Study S2 Science Science - Transport System In Living Things - Geniebook

Transport System In Living Things

In this article, the following are the objectives that will be discussed.

  • Understand systems.
  • Describe unicellular and multicellular organisms and the use of systems in these organisms.
  • Describe the processes that take place in the transport system of living things.
     

What are “systems”?

A system is defined by placing boundaries around interrelated entities. 

The behaviors and functions of systems can be understood through observation and measurement.

 

Unicellular Organisms

Unicellular organisms are simple organisms made up of only one cell.

Examples of unicellular organisms are bacteria, amoeba.

Unicellular organisms do not have transport systems as they are able to absorb nutrients and release the wastes through osmosis and diffusion. 

 

Multicellular Organisms

Multicellular organisms are complex organisms made up of more than one cell.

Multicellular organisms require systems to survive as they are often made up of billions of cells, to which most of these cells lie far from the source of essential substances. Hence, a transport system is required to ensure that all the cells in the organism receive these essential substances.

There are many different systems in human beings.

  • human circulatory system
  • human respiratory system
  • human digestive system
  • human nervous system
  • human reproduction system
  • human muscular system
  • human skeletal system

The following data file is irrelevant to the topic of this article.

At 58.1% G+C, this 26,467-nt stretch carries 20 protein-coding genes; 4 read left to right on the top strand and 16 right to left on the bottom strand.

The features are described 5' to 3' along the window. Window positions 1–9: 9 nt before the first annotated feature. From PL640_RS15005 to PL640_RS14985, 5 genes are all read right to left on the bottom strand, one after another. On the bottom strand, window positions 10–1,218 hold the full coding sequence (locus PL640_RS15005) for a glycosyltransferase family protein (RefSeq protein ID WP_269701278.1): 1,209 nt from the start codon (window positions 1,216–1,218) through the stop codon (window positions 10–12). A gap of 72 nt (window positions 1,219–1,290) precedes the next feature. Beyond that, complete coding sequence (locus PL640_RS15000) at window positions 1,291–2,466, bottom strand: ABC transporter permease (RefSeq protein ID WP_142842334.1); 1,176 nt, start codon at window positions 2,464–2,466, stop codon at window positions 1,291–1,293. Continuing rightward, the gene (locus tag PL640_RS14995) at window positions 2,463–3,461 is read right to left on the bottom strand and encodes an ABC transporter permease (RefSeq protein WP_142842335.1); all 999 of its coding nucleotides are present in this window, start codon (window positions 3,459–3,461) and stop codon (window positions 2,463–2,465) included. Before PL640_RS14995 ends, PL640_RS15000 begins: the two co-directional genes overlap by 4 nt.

Processes In Transport Systems

The two processes that take place in transport systems are diffusion and osmosis.                  

 

Diffusion

Diffusion is a net movement of particles from a region of higher concentration to a region of lower concentration until the concentration reaches equilibrium.

credits: Laura Chouette

For example, what happens when perfume is sprayed in a corner of a room? What happens when an individual is standing at the opposite corner to which the perfume was sprayed?

Hence, diffusion happens in fluids, such as liquids and gases, but not in solids. The particles of solids are held in their fixed position and therefore, the particles cannot move from one place to another.

 

What affects the rate of diffusion?

The two factors that affect the rate of diffusion are related to the Particular Nature of Matter, which states that all matter is made up of tiny particles, to which these particles are always in a constant and random motion.

  1. Temperature 

The higher the temperature, the faster the rate of diffusion.

  1. Concentration Gradient

The steeper the concentration gradient, the faster the rate of diffusion.

 

Where does diffusion take place in living things?

Diffusion also takes place in plants and animals.

  • In plants, the movement of oxygen and carbon dioxide into and out of the leaves through the stomata is an example of diffusion. 
  • In humans, the movement of oxygen and carbon dioxide between the alveoli and blood capillaries in the lungs is an example of diffusion.  

 

Osmosis

Osmosis is a net movement of water molecules from a region of higher water potential to a region of lower water potential through a partially permeable membrane.

A partially permeable membrane is a membrane that allows selected molecules to pass through but not other substances.

Examples of partially permeable membranes are the cell membrane, Visking tubing and cellophane paper.

 

What affects the rate of osmosis?

The rate of osmosis is affected by the term called water potential. Water potential is very similar to the concentration gradient in diffusion. Water potential refers to the tendency for water molecules to move.

 

Where does osmosis take place in living things?

  • In plants, osmosis occurs in the roots of plants, where water is absorbed from the soil and into the roots.
  • In humans, the absorption of water in the large intestine is an example of osmosis.